Child’s Sensory Profile and Adult Playfulness as Predictors of Parental Self-Efficacy

    loading  Checking for direct PDF access through Ovid


Parents of children with autism spectrum disorder (ASD) may have difficulty engaging their children through play, thus affecting the parent–child relationship and parental self-efficacy. This study intended to examine children’s sensory profile and adults’ playfulness as predictors of parental self-efficacy. A total of 136 parents of children ages 3–7 yr completed the Short Sensory Profile, the Playfulness Scale for Adults, and the Tool to Measure Parenting Self-Efficacy. For the parental couples of children with ASD, the most relevant predictor of general parental self-efficacy was the child’s sensory profile. However, adult playfulness resulted in the most relevant predictor of emotional parental self-efficacy. Findings suggest the importance of considering play as a relevant co-occupation that must be acknowledged when intervening with families of children with ASD and considering the child’s sensory modulation abilities, as well as parents’ playfulness and sense of self-efficacy, as potential outcomes when designing and evaluating treatment programs.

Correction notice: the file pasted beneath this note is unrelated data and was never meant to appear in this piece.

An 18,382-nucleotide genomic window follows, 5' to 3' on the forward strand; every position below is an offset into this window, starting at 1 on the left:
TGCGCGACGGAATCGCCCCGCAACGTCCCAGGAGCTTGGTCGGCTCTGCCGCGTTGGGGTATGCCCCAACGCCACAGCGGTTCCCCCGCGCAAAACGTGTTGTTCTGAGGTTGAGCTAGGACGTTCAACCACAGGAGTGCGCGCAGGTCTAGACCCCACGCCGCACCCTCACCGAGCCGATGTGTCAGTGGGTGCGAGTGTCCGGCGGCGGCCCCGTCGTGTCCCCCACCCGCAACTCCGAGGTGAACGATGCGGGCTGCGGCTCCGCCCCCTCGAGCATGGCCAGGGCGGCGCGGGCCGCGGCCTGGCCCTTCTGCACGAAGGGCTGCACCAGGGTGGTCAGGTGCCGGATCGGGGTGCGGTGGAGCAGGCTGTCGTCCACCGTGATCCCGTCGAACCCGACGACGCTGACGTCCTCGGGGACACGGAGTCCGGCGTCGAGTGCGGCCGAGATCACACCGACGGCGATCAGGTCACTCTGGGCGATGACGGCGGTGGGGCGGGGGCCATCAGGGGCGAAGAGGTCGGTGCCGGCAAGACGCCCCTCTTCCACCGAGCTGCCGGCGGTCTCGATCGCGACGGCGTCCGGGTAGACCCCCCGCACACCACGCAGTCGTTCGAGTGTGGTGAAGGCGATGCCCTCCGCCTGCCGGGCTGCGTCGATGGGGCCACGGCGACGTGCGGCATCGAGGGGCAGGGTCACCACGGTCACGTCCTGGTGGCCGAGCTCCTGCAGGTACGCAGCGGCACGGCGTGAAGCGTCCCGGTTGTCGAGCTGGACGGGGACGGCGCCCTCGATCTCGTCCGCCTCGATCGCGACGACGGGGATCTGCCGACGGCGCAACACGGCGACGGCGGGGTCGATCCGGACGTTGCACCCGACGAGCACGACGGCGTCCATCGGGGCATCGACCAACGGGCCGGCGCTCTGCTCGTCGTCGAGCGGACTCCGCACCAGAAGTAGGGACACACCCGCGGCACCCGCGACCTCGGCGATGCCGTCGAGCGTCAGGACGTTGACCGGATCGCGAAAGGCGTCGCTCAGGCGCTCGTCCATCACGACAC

Related Topics

    loading  Loading Related Articles